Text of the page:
“Why the howling, the tossing and turning then, mate? Spring doesn’t last here forever. You’re disturbing the peace. Do what you have to, and keep it low, okay?” The King crouched on his powerful hind legs and made to spring off.
“Hey, wait... err... umm... I could do with a little...” mumbled Terex, his dark face blanched with pain and blood loss, all of his six monstrous eyes downcast in humiliation.
“Oh, so the mighty Tyrannosaurus needs help from a humble bonnybunny then?”
“Must you... really speak aloud?” The dinosaur darted glances left and right.
“Right-ho then. Keep tight.” The Bonnybunny hopped close to the mauled wing, and hummed and hawed. “Nothing the sharp cogs of a drove will not set right. Wait here for me,” said he, and leaped across the marsh to marshal his marshals.
Soon, a vast oinking and honking advanced over the mellowing permafrost, and in no time the Bigwigs, the Cottontails, the Flopsies, and the Pookas had chewed through the hardwood shaft and elk sinew of the arrow, and pulled it out.
Dr. Jack Quack, the local on-call GP, boiled some carrots in a geyser and rubbed the mashed taproot on the wound. “You’ll be good to go in no time,” he said, stepping back to admire his handiwork.
“What’s that?” the monster wailed, all his six eyebrows shooting up, when the does brought before him a sumptuous spread of liverworts, carrots, lichens, and caribou mosses. “Where is the meat?”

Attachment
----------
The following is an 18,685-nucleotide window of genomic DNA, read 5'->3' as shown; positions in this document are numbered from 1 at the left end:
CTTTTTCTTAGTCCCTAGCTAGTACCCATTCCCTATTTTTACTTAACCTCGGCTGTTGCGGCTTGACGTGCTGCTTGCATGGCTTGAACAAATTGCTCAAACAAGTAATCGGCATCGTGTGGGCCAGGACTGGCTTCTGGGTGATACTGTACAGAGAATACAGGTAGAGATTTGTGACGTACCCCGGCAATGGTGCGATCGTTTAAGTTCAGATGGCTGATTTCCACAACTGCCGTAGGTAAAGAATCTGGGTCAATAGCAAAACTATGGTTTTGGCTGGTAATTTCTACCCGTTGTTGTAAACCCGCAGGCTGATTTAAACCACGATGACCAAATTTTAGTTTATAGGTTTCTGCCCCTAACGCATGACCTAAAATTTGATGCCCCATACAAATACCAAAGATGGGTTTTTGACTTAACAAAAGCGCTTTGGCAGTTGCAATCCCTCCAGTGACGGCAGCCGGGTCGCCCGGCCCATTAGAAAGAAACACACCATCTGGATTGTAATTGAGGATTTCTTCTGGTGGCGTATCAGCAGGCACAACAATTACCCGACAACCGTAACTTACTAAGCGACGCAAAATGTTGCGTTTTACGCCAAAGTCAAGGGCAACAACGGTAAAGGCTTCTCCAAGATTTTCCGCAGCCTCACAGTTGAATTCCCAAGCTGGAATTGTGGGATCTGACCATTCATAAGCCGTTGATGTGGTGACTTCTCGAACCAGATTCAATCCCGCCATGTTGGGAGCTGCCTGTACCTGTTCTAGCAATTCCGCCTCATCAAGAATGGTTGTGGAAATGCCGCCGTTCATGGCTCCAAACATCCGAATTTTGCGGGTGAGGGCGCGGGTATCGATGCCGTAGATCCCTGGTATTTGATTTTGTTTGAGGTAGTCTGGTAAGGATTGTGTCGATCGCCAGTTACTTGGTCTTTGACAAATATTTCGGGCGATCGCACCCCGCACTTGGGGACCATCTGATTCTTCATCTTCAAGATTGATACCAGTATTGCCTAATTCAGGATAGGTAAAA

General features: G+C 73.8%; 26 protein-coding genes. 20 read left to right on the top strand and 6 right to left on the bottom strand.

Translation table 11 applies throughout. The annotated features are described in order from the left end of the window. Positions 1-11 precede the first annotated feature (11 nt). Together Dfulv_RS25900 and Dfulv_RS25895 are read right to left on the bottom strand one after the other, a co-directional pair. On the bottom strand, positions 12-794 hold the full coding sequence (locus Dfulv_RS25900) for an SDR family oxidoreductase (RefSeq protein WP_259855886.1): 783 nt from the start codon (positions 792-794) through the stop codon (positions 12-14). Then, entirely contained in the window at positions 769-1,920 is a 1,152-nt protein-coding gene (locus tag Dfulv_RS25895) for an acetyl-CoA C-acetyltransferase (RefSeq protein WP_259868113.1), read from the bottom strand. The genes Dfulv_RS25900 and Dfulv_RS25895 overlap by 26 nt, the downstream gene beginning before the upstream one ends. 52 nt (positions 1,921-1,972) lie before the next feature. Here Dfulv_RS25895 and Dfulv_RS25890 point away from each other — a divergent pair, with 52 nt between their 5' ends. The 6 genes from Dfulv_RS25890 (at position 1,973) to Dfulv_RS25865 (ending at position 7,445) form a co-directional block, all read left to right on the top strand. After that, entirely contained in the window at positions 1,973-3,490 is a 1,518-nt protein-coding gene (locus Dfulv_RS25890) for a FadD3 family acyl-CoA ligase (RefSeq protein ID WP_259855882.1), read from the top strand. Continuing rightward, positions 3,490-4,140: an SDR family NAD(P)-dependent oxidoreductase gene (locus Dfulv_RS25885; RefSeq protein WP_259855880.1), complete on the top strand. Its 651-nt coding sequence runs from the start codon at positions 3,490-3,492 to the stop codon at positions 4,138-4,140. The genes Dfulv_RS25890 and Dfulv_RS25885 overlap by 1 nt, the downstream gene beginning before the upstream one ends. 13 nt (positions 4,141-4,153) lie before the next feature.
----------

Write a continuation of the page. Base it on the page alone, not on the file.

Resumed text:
“Eat your veggies; they’re low-fat and won’t clog your arteries,” the doctor firmly declared. “The carrots might even help you see in the dark.”
“Only wabbits eat carrots,” the proud predator moaned.
“Watching too much television, has our sickly boy been? It’s not your Bugs Bunny show, Mr. Raptor. Eat ’em.”
And so the raptor soon recovered; a dark flush once again suffused his handsome fiendish looks, and he was able to flap his wings without wincing. When he could take short flights over the bog and take his pickings from the Caribou and Musk Ox, the lapins knew it was time to let the visitor head back to his forests down south. The brief spring was already waning and the coldhearted dusk was beginning to close in like a slow trap of ice.
So one morning, by the long creek, on mist-blurred grass, Carrotta shook his visitor’s claw, and bid him adieu. “Can’t say I’m sorry to see you go, though. You know, with bunnies, they get a little hot under the collar with all those blazes and flames. They got better tricks to keep the old gal hot.” He winked as the raptor flapped his mighty wings and soared away in a wake of soot and ash.
* * *
As early as the next winter, on a dark frozen night, Terex was back in the rabbit kingdom. This time, he had company: more winged, taloned, horned and fire-spitting beasts following him, each more desperate than the other. Word skids fast on the frozen swampland, and the hares were on the ready with a reception.
“What brings you back?” King Carrotta slammed a parsnip-tipped spear against his iron breastplate, and signaled the uninvited guests, creatures that left a bloody and blazing brume in their wake, to halt at the gates of his realm.
“A massive rock has hit the earth. Almost the entire population of our non-avians has been wiped out. I liked what I saw here the last time. We come in peace, brother — to take over new territories and advance our race. We were friends once; remember me? You hosted me last spring as well.” Terex flapped his wings, large as the sails of a galleon, and hovered over the king and his assembled guard, his nostrils seething and smoking.